A top official at the Atlantic Council violated the think tank’s “ethos and policies” by not disclosing email exchanges with the Hillary Clinton campaign in which he offered himself up as a campaign surrogate and also proposed hosting an event that would be critical of Donald Trump.
The emails, sent by Peter Schechter, the director of the Atlantic Council’s Adrienne Arsht Latin America Center, raise questions about whether the think tank violated IRS regulations prohibiting tax-exempt 501(c)(3) organizations from engaging in political activity in support of or opposition to political candidates.
The emails were released earlier this month by the website DC Leaks. They were hacked from the Gmail account of Capricia Marshall, a Clinton campaign fundraiser and ambassador-in-residence with the Atlantic Council’s Adrienne Arsht Latin America Center.
In a March 17 email, Schechter offered his services as a campaign surrogate to Clinton campaign foreign policy adviser Jake Sullivan and his deputy, Laura Rosenberger.
He also proposed hosting a forum at the Atlantic Council which would focus on “US-Latin American relations in a Trump era.”
The event was held on June 27 at the Washington D.C.-based think tank. It was not an overt attack on Trump. Instead, Schechter and his panelists, which included four former George W. Bush administration officials, chipped away at Trump’s policy positions on immigration and trade with Mexico.
“Presuming an inevitable Trump nomination, I would try to get some well-known Latin American former presidents and ministers to participate in an event about ‘How Latin America sees Relations with US after Trump’s Success,'” Schechter wrote in the email to Sullivan and Rosenberger.
“At very least, we would get massive coverage on Spanish language media; though I think it would fly on mainstream media also.”
Sullivan liked the proposal, writing to Schechter that they were “very good ideas and we will follow up.”
“We should quickly figure out timing. Presume June is good,” Schechter wrote.
Schechter offered more in a March 28 email to Sullivan and Rosenberger.
“Foreign policy will play a role in differentiating HRC from others – particularly Trump,” he wrote.
“I want to work to make HRC even better able to exploit this difference,” he added, touting his foreign policy experience and asserting that he could serve as a press surrogate for the campaign.
Schechter’s offer to organize what he touted as anti-Trump programming appears to be a violation of the Internal Revenue Code, one expert on tax-exempt organizations tells The Daily Caller.
“The Internal Revenue Code provides that a tax-exempt public charity may ‘not participate in, or intervene in (including the publishing or distributing of statements) andy political campaign on behalf of (or in opposition to) any candidate for public office,'” Bruce Hopkins, a professor at the University of Kansas and a longtime consultant to non-profit organizations, told TheDC.
“Conducting a forum for the purpose of ‘hammering’ a political candidate seems to me to be a violation of this law.”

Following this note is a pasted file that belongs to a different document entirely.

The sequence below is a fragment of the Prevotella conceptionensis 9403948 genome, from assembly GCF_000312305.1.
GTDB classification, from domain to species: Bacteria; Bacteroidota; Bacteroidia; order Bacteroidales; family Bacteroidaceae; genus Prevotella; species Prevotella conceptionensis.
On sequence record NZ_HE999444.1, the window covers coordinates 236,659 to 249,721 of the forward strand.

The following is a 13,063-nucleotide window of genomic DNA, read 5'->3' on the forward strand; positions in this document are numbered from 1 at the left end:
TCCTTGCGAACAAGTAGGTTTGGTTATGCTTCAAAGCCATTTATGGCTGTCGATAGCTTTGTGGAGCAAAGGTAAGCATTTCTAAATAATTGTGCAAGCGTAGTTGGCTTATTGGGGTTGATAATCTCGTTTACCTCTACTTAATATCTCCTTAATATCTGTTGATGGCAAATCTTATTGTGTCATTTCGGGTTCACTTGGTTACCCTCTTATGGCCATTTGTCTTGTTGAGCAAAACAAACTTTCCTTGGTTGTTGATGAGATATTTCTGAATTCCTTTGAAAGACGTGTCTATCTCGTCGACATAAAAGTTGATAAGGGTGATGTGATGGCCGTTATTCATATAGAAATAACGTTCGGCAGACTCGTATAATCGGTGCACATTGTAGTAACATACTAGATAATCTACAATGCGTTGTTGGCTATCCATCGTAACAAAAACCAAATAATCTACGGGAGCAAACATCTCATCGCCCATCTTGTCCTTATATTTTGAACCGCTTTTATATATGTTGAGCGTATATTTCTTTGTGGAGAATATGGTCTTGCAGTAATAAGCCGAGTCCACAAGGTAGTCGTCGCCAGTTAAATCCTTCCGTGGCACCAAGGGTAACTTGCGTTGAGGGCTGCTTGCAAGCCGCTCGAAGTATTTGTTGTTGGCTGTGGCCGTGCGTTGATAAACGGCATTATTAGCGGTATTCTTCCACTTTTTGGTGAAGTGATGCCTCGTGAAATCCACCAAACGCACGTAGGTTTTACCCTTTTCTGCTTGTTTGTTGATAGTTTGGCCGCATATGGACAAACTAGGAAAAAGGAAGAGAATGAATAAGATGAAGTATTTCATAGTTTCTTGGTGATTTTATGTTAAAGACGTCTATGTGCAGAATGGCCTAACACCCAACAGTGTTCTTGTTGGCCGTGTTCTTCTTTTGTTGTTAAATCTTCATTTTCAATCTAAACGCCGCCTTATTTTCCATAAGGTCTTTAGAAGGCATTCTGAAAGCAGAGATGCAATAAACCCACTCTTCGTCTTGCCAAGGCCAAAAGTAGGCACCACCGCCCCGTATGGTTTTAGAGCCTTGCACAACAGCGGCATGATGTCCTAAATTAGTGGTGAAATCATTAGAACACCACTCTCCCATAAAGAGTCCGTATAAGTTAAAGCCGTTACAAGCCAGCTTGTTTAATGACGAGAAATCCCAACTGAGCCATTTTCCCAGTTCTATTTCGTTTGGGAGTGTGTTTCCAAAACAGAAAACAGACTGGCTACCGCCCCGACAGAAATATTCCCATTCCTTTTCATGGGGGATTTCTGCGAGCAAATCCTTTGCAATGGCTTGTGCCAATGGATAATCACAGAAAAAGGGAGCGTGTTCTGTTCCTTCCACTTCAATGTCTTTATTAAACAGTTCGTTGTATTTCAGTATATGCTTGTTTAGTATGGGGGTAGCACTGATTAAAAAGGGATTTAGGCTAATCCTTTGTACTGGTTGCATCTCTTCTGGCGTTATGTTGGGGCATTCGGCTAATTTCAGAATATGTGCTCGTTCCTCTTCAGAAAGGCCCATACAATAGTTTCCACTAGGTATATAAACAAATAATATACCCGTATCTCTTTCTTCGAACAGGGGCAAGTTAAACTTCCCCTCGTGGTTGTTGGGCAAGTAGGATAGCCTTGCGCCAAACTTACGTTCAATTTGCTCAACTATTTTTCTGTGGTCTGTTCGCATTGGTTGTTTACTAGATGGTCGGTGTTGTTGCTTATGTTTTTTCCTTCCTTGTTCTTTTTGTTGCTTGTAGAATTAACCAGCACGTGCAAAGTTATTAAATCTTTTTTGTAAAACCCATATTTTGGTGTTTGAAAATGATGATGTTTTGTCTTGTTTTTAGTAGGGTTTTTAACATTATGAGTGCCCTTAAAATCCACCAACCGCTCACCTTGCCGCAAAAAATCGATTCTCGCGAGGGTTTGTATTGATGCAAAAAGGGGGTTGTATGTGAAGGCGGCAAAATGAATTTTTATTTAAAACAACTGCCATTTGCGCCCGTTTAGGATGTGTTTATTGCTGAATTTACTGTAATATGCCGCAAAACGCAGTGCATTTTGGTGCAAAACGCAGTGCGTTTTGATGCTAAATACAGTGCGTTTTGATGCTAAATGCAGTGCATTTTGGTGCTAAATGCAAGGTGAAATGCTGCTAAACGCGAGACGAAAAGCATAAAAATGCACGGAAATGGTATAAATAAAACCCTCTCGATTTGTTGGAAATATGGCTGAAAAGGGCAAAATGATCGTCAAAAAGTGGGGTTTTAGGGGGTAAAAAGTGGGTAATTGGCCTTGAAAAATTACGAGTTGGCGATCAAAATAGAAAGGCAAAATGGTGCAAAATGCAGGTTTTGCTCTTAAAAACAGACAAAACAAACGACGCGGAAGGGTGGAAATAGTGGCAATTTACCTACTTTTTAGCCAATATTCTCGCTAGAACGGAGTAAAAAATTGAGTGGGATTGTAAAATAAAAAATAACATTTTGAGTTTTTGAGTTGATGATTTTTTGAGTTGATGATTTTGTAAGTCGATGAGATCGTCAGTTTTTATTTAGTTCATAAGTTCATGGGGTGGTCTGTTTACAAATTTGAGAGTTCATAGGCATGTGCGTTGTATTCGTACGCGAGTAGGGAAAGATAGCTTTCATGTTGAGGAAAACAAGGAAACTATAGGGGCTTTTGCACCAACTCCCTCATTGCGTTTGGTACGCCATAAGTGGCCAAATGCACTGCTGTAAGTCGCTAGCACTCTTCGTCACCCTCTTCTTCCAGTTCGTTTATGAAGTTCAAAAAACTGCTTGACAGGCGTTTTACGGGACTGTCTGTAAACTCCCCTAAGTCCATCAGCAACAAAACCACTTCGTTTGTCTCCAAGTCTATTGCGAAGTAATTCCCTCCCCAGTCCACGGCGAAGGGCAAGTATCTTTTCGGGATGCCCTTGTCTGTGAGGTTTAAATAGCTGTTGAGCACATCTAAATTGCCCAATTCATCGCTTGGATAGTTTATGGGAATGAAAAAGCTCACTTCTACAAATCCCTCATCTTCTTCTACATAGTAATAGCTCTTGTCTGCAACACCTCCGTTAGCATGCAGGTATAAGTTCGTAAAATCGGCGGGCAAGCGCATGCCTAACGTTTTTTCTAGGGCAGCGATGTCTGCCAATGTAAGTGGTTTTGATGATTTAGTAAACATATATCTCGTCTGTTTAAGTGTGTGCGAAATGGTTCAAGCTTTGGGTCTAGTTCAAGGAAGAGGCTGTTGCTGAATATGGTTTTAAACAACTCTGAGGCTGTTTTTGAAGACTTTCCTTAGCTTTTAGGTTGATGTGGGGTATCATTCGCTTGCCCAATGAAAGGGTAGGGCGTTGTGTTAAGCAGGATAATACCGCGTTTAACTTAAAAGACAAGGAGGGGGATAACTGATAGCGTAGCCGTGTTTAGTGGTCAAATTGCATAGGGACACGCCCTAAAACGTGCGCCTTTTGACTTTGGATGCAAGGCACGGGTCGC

Violating the code can have drastic consequences for tax-exempt organizations, according to the IRS’s website.
“Violating this prohibition may result in denial or revocation of tax-exempt status and the imposition of certain excise taxes,” the IRS’s website reads.
It is unclear whether the Clinton campaign had any other input into Schechter’s event beyond Sullivan’s encouragement.
Schechter’s email exchanges with the Clinton campaign violated the Atlantic Council’s “ethos and policies” but not the federal tax code, Nicole Hobbs, a spokeswoman for the Atlantic Council, told TheDC.
“Our employees, like other Americans, have responded to this extraordinary election year with a great deal of personal passion,” Hobbs said, adding that “Peter Schechter’s emails reflected that ferment.”
She added that the question of IRS violations “is moot” because “the Atlantic Council never organized any event targeted positively or negatively toward any candidate.”
“Our work on Latin America was true to that approach.”
She said that the June 27 event, which was called “Depoliticizing the US-Mexico Relationship,” included “the broad diversity of voices that is always our preference.”
Tom Ridge and Michael Chertoff, who served as secretaries of Homeland Security in the George W. Bush administration, were interviewed along with John Negroponte, a Republican diplomat, in a panel moderated by Washington Post reporter Mary Jordan.
Schechter hosted the second panel which included Carlos Gutierrez, a secretary of commerce in the George W. Bush administration.
Gutierrez was perhaps the most vocal Trump opponent.
“That’s where the Trump rhetoric is so alarming because if there are two things that have helped this economy for the last 200 years, it’s immigration and it’s trade and that’s the two things he wants to go after,” Gutierrez said in response to one question from Schechter.
Hobbs also said that Schechter’s surrogacy pitch to the Clinton campaign “never came to fruition.”
Had it, the Atlantic Council’s conflict-of-interest policies regarding political campaign involvement would either have had to take leave from the think tank or conduct the surrogacy in his free time and without making reference to his day job.
But Hobbs did say that Schechter regrets not informing the think tank about his contact with the Clinton campaign.
“Mr. Schechter regrets that he didn’t inform his superiors of these email exchanges with the campaign, which were inconsistent with the Atlantic Council ethos and policies,” Hobbs told TheDC.
“In the end, however, the event he organized was consistent with our bipartisan approach, focusing on issues, and he never worked with or for the Clinton campaign.”